In Jessica Jones #2, the comic suffers a little bit of a sophomore slump as Jessica’s estranged husband Luke Cage confronts her about the whereabouts of their daughter, Dani. This is one of the many questions that writer Brian Michael Bendis actually answers the comic as Jessica’s P.I. case is still ongoing, and he hasn’t really dug deep into the falling out between Luke and Jessica beyond yelling and destruction of property. This reliance on mystery doesn’t leave much room for characterization beyond Jessica being a bad mom, on the run, and trying to live a “normal life” if normal means investigating cases involving other dimensions and obscure Spider-Man villains.
However, the art in Jessica Jones #2 remains solidly laid out and filled with the raw emotion of Alias, but with more inventive layouts from Michael Gaydos. He and colorist Matt Hollingsworth show the evolution of their art style from the original series thanks to a flashback done like an issue of Alias. Gaydos’ new take on Luke Cage looks a lot like the actor Mike Colter from the Netflix TV show, and his use of jagged lines gives him a powerful energy in spite of Bendis’ one note characterization of him. Hollingsworth keeps his colors neutral or muted to keep the book looking “realistic” even if there is a lot of flying and even some dimension hopping. A few major superheroes make cameos, but he doesn’t focus on the colors of their costumes because this is Jessica Jones’ story.
The parts of Jessica Jones #2 that really strike home are when Jessica is coming to grips with her feelings, and this is where Bendis’ decompression works unlike the parts with Luke Cage and her case. Gaydos’ vivisection of the page helps too as she retreats in herself and wonders why she still can’t land after flying, or why she missed her daughter’s first steps. He also doesn’t reuse as many panels as he did in Alias using more poses like her lying down on the pavement after a long flight to New Jersey and trying to avoid superhero interlopers. Jessica’s longing for stability with her daughter and to be left alone to rebuild her life as a private investigator are the moments which will keep me continuing to read this series even if the whole tension with Luke plus run of the mill private investigator case that gets freaky and connected to superheroes is a retread of storylines in both Alias and New Avengers.(That is unless it somehow connects to Bendis’ work on the Ultimate Universe, which would be strange, yet cool and a good use of characters that he, Mark Millar, and others developed for over a decade.)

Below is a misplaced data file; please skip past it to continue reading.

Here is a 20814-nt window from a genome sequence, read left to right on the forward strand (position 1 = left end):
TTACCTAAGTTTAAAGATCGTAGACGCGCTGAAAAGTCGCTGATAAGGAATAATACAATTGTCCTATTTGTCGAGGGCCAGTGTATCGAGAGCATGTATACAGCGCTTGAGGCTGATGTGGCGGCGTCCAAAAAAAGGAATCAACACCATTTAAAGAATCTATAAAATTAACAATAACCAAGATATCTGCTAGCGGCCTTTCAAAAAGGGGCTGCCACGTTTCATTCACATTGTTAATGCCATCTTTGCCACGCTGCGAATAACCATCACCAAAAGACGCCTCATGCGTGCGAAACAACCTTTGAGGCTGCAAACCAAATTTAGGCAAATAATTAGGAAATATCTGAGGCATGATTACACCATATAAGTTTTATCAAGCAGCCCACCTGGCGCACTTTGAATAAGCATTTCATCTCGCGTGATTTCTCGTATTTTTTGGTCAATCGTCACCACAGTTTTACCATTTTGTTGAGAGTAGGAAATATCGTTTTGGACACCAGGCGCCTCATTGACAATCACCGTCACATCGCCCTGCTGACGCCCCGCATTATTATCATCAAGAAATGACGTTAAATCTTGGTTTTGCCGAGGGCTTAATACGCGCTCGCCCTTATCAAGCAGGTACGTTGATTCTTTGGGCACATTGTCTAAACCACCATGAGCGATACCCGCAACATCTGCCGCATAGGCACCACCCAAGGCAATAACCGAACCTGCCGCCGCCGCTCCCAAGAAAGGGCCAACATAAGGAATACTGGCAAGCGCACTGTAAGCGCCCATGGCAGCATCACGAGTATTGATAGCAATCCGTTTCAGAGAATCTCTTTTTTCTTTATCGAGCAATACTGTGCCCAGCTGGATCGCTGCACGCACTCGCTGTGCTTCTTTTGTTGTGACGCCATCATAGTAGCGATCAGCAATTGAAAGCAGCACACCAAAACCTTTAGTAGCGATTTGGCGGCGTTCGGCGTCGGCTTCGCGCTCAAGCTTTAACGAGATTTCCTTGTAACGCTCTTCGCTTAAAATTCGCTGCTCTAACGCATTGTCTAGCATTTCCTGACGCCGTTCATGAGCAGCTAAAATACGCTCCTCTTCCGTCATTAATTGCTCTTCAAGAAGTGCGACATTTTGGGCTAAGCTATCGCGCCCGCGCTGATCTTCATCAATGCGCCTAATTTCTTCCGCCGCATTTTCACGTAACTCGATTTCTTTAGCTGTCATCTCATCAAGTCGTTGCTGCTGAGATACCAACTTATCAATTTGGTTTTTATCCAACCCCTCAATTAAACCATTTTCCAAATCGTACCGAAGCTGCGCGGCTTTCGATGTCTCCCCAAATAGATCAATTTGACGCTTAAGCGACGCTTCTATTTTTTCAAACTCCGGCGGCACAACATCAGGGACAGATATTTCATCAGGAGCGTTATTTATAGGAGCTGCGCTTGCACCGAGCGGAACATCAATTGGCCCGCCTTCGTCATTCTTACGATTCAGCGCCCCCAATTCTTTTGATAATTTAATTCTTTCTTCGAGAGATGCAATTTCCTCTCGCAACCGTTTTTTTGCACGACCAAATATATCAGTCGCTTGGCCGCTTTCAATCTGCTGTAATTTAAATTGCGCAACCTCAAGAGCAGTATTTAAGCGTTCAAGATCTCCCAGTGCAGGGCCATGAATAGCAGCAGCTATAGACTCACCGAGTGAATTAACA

The main thing that keeps Jessica Jones #2 stuck in mediocrity is how Bendis writes Luke Cage, which is surprising because he was the writer that took him from obscurity, gave him a 7 year arc in his run on the Avengers titles where he went from an individualistic hero to a family man and a leader, and just made him so damn cool. A touch of this coolness remains in a flashback where he retells a funny story where he asked Dr. Doom for $200. But, in the present, his only character trait is anger that is channeled in highly unproductive ways like destroying his wife’s car, threatening her, and stealing her camera, which is important to her private detective work. It’s like Luke Cage went from a good, if occasionally goofy and reckless dad to borderline abusive overnight with no warning or reason. Hopefully, Bendis and Gaydos shade out his motivation and actions a little bit more, but for now, it reeks of a publicity stunt at best and a slap in the face to people, who have been the victims of their spouses abusing them verbally and through destroying their personal property.
Jessica Jones #2 is evidence of Michael Gaydos’ ability to draw out genuine emotions through poses and page layouts, but the plot is a bit of a police procedural snooze and Bendis falls back on old patterns when it comes to Jessica Jones’ characterization while being downright regressive with Luke Cage.
Story: Brian Michael Bendis Art: Michael Gaydos Colors: Matt Hollingsworth
Story: 6 Art: 8 Overall: 7 Recommendation: Read
Marvel Comics provided Graphic Policy with a FREE copy for review